Ever since Lamberto Gardelli rescued Verdi’s early works from critical oblivion back in the 1970s, we’ve been waiting for a champion to bring out comparative new recordings. Well, Croatian conductor Ivan Repušić might just be the man to do it, thanks to the opportunities afforded by BR Klassik, the in-house label for Bavarian Radio.
In 2017 they gave us a decent Luisa Miller, in 2018 a fine I due Foscari, and in 2019 an appealing Attila. Now, in a thrusting and beautifully engineered recording, we get I Lombardi, an opera with more going for it than one might imagine.
It’s an odd sleeve note that begins by telling you how confusing the opera’s plot is and how the characters fail to come to life. It then goes on to apologise for the composer writing such stirring music to glorify the First Crusade. In fact, in the right hands Verdi’s follow up to 1842’s smash hit Nabucco can pack a considerable punch. The fraternal feud at its heart is refreshingly complex, with roles that cry out for psychological depth and nuance. Verdi clearly felt strongly enough about I Lombardi to rework it four years later as a French grand opera, Jérusalem, the first of his musical love letters to Paris.
The plot has its twists and turns. Suffice it to say that Arvino, the seemingly decent brother and leader of the crusading Italian army turns out to be a domineering tyrant, while his patricidal brother Pagano is finally redeemed when, disguised as a hermit, he baptises the dying Moslem lover of his niece Giselda.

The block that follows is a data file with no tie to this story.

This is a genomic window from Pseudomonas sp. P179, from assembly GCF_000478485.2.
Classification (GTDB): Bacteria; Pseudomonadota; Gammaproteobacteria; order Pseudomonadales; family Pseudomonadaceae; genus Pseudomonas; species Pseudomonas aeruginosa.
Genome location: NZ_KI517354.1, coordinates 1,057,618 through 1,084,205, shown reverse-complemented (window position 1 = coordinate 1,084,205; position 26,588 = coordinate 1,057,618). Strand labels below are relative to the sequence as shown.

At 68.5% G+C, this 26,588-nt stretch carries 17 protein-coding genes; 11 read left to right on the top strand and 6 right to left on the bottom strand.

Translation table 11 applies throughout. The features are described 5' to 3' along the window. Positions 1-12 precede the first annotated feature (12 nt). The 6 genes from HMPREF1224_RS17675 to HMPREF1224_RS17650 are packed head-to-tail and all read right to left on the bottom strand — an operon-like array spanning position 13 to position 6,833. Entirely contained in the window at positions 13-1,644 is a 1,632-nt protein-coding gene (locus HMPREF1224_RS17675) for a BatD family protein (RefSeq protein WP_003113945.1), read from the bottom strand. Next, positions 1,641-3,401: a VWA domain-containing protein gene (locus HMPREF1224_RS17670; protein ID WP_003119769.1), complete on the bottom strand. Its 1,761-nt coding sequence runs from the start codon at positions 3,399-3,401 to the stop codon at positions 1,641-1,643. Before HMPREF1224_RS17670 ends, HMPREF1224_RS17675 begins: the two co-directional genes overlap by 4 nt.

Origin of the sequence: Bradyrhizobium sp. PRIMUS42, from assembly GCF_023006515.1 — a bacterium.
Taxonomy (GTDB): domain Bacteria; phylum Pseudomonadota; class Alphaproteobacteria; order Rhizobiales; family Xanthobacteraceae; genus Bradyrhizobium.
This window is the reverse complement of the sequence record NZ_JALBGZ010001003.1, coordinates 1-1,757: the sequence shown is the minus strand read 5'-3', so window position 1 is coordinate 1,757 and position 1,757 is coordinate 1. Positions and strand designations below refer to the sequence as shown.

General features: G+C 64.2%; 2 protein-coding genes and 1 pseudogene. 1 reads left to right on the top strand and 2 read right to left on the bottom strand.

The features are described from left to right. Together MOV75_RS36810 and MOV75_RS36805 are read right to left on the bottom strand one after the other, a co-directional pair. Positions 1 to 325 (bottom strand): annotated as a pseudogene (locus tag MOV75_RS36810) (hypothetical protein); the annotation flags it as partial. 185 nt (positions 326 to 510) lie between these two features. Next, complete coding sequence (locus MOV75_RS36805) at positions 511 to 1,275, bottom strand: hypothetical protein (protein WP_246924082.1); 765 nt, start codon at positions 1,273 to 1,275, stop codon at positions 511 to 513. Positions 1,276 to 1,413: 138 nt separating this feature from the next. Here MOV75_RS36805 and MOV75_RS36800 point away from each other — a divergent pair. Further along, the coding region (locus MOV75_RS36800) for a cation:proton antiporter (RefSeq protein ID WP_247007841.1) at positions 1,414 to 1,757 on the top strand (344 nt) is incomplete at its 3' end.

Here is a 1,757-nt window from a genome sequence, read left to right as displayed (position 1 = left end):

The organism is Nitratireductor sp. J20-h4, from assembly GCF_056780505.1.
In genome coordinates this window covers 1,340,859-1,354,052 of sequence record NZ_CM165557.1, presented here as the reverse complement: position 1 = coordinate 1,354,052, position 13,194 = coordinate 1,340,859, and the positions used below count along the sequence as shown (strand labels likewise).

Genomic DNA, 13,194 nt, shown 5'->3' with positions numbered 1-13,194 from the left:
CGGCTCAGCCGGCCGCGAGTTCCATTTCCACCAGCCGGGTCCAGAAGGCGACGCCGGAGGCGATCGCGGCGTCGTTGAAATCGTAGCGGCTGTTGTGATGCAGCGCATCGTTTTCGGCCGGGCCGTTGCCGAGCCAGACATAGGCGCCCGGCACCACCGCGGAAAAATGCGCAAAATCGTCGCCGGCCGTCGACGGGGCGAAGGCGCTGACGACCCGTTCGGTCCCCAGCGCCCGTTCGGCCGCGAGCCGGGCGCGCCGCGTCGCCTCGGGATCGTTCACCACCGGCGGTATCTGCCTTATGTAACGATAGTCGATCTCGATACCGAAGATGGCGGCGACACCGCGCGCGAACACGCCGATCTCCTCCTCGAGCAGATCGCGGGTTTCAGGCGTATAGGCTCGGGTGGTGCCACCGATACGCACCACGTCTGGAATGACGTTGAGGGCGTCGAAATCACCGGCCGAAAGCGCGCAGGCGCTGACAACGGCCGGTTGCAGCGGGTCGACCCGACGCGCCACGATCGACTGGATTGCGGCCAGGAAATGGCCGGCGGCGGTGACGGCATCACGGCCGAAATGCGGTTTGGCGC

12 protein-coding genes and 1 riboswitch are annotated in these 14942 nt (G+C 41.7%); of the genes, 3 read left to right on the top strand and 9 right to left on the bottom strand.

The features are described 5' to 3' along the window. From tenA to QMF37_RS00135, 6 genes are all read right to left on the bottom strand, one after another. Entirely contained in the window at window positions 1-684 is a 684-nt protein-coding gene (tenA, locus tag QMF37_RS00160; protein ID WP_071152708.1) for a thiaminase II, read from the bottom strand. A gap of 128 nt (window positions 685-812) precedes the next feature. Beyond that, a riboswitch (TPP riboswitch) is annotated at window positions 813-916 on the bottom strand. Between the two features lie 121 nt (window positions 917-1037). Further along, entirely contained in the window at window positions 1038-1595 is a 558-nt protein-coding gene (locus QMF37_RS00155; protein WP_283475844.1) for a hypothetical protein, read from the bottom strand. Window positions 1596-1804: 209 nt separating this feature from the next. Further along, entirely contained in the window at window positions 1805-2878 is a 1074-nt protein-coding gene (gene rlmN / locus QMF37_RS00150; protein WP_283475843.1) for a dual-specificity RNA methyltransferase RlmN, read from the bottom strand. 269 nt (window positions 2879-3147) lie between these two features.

Add to the mix the wicked ruler of Antioch and his lovelorn son Oronte, a harem scene, and numerous opportunities for patriotic crusader choruses (which Italian audiences would have equated to their own armies attempting to throw off Habsburg rule), and there’s plenty of action to hold the attention. Sure, the dramaturgy is lumpy, but when the music is this tuneful, better too much going on than not enough.
The chief merit of this new, live (though remarkably silent) recording is Repušić, who leads the excellent Munich Radio Orchestra in a punchy reading of Verdi’s beefy score. He’s aided by a magnificent turn from the Bayerischen Rundfunks Chorus whose role is as important here as any of the principal players.
As Arvino, Galeano Salas outstrips Gardelli’s Jerome lo Monaco, singing with style and heroic power. It’s a warm, appealing voice and well suited to the role of military leader. As his brother Pagano, Michele Pertusi can’t quite efface memories of Ruggiero Raimondi on the earlier set, but he’s never less than authoritative and turns in a convincing death scene.
If the set has a weak link, it’s Nino Machaidze. Giselda bears the bulk of the writing for female voice, and although Machaidze is strong at the top and can be thrilling when she revs up and goes for it, there is too much here that is simply wobbly. Gardelli’s Christina Deutekom is preferable, though there’s a hard edge to her voice. Piero Pretti makes a lyrical Oronte, his tenor smooth and engaging. He gives Domingo a run for his money on the Gardelli.
Lovers of this opera will probably also have Levine’s respectable 1990s Met Opera recording with Samuel Ramey as a stylish Pagano, June Anderson a slightly scoopy Giselda, and Pavarotti a peerless Oronte. Either way, Repušić, with outstanding sound and choral work is certainly worth adding to the library.
Work: I Lombardi alla Prima Crociata
Performers: Nino Machaidze s, Piero Pretti t, Galeano Salas t, Michele Pertusi b, Munich Radio Orchestra, Chor des Bayerischen Rundfunks/Ivan Repušić
Label: BR Klassik 900351 (2CD)